By Michael Nienaber and Andreas Rinke
BERLIN (Reuters) – Germany’s pro-spending Greens pushed back against a media report on Wednesday which said the party had decided to give up its demand in coalition talks to control the powerful finance ministry so that the fiscally more hawkish Free Democrats (FDP) could take it.
A negotiator from the Greens said the report was not true, as did a party spokesperson, who added no decision had been made on the ministries and who would get which job in the future coalition government.
The fiscally conservative newspaper Frankfurter Allgemeine Zeitung (FAZ) said in an online report that Greens negotiators had decided to demand six ministries in coalition talks, but the finance ministry was not on this list anymore.
Instead, the Greens want to be in charge of foreign affairs, environment/climate, transportation, agriculture, families and transformation, the FAZ reported, citing party sources.
The decision was driven by concerns among Greens negotiators that the FDP could be humiliated if the party would not get the finance ministry and this could endanger the stability of the new coalition government, according to the FAZ report.
Germany’s three-way coalition talks have been heating up as the two smaller parties, the pro-spending Greens and the more fiscally conservative FDP, are both wrangling over who should take the finance minister job.
With the European Union discussing whether the fight against climate change requires changes in the bloc’s joint fiscal rules to allow more spending on green technology, much is at stake in the duel being fought in secretive negotiations in Berlin.
FDP leader Christian Lindner, 42, who wants to become finance minister, has called for a return to solid public finances and a reduction of debt levels across the euro zone following the COVID-19 pandemic.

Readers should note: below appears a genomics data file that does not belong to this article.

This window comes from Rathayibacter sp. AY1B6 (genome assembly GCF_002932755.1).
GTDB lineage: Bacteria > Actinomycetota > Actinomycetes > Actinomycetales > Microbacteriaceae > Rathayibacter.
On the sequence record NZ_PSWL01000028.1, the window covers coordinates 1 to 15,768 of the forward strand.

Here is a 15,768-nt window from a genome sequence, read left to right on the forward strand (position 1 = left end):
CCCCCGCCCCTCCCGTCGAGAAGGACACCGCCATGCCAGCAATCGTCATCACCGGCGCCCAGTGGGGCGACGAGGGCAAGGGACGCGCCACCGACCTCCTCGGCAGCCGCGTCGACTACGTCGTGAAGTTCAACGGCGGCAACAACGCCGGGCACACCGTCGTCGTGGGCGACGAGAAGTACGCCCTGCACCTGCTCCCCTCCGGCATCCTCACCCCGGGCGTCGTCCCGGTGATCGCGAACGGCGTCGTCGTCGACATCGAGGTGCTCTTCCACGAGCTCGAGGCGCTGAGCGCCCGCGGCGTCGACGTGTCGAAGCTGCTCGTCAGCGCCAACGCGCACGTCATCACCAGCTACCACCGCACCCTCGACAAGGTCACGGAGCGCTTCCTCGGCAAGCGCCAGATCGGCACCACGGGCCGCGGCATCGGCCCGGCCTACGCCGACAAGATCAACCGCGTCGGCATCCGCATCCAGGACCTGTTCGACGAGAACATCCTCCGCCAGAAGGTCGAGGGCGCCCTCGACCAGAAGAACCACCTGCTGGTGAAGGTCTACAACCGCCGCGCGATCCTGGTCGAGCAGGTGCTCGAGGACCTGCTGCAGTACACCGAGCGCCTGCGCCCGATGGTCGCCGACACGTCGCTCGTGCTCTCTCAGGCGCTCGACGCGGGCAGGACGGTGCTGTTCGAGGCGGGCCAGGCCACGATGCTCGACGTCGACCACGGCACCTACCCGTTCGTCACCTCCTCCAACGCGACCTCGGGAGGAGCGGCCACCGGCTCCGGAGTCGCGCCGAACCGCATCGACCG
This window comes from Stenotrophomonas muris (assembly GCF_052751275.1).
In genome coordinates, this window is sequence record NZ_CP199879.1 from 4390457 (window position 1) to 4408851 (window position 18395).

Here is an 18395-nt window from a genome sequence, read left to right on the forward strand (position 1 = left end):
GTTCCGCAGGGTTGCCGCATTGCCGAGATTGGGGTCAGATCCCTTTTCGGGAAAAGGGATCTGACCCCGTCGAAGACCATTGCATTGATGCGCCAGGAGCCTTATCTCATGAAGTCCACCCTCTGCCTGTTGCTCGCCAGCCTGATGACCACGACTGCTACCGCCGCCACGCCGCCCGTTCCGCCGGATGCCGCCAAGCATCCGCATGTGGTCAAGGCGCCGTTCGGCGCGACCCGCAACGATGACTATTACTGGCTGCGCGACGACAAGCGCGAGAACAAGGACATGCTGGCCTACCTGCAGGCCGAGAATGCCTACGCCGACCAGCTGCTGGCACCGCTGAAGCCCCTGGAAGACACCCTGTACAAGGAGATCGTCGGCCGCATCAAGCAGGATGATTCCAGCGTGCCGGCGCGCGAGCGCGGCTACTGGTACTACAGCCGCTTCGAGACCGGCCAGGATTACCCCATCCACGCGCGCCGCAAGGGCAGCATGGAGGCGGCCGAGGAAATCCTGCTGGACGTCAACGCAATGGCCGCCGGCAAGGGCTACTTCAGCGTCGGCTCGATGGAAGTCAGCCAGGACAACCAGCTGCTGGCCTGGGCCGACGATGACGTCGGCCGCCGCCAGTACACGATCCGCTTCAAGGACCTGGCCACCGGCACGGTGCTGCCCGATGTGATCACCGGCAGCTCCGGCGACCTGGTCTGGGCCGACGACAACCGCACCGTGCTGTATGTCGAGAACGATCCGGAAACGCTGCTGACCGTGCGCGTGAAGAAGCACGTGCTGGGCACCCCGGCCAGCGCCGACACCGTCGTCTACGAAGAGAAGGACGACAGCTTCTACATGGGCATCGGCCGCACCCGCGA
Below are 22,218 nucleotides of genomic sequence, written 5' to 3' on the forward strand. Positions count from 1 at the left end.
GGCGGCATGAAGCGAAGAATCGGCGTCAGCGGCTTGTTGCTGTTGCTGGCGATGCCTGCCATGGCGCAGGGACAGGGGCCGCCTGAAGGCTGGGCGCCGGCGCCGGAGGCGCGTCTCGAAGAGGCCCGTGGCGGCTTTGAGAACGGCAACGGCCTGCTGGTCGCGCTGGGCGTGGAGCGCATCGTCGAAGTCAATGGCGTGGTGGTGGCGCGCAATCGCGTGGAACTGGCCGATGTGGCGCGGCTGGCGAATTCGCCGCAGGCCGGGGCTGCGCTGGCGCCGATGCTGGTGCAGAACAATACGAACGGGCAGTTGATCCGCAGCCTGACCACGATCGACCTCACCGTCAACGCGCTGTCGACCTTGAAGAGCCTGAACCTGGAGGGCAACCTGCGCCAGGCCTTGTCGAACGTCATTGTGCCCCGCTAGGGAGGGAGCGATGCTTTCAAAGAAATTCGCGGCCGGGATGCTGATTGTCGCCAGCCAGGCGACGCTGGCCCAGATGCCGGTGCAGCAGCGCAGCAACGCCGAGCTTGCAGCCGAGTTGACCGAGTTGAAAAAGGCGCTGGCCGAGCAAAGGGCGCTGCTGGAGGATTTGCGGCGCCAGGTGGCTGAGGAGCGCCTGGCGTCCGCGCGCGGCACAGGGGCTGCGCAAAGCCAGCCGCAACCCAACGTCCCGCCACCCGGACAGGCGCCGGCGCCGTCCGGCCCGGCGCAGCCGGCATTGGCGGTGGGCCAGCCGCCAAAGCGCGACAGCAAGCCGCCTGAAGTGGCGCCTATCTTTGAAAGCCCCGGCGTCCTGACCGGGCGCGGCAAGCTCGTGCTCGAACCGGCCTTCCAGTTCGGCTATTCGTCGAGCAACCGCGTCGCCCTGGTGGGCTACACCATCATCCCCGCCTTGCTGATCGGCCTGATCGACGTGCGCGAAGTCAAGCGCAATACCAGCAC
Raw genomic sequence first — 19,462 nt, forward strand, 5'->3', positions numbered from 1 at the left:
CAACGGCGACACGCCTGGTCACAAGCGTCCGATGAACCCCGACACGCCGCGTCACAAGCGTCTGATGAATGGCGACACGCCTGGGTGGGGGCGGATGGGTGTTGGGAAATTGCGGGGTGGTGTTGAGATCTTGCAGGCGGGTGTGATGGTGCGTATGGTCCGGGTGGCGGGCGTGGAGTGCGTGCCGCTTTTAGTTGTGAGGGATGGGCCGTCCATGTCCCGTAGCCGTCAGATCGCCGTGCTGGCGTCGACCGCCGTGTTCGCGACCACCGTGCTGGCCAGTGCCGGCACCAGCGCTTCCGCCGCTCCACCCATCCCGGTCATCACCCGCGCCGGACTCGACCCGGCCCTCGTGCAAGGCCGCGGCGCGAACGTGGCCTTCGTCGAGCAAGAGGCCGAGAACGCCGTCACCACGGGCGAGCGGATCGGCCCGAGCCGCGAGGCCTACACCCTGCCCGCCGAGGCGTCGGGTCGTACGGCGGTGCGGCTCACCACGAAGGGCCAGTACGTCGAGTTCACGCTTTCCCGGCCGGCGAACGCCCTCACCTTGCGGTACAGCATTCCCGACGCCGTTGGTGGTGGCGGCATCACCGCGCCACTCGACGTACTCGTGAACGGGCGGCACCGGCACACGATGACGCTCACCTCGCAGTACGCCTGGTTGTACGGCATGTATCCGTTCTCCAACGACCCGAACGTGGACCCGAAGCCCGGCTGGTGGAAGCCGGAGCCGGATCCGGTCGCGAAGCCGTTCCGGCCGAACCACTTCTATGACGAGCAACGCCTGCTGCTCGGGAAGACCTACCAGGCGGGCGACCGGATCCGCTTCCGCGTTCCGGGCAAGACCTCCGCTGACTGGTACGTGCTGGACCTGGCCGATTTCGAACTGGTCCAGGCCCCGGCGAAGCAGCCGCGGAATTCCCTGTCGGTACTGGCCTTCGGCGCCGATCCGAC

In contrast, Greens co-leader Robert Habeck, 52, who is also keen to get the top position, has called for a “flexible interpretation” of the fiscal rules of the European Union’s Stability and Growth Pact to guarantee that all member states can increase public investments needed for a faster shift towards a carbon neutral economy.
The tussle is not going unnoticed in other European capitals, where the coalition negotiations and horse-trading over ministerial posts are being closely followed.
However, any finance minister will be constrained by the jointly agreed principles and policy goals of the coalition deal and the chancellor’s overall authority to establish guidelines.
Officials of the three parties have repeatedly said that decisions on minister jobs will only be made at the very end of the negotiations which are expected to last several more weeks.
The Social Democrats hope to wrap up coalition negotiations with the Greens and the FDP before the end of the month so that Chancellor-in-waiting Olaf Scholz can be elected as Angela Merkel’s successor before an EU summit on Dec. 16-17.
Germany’s Greens still keen on finance ministry in coalition talks
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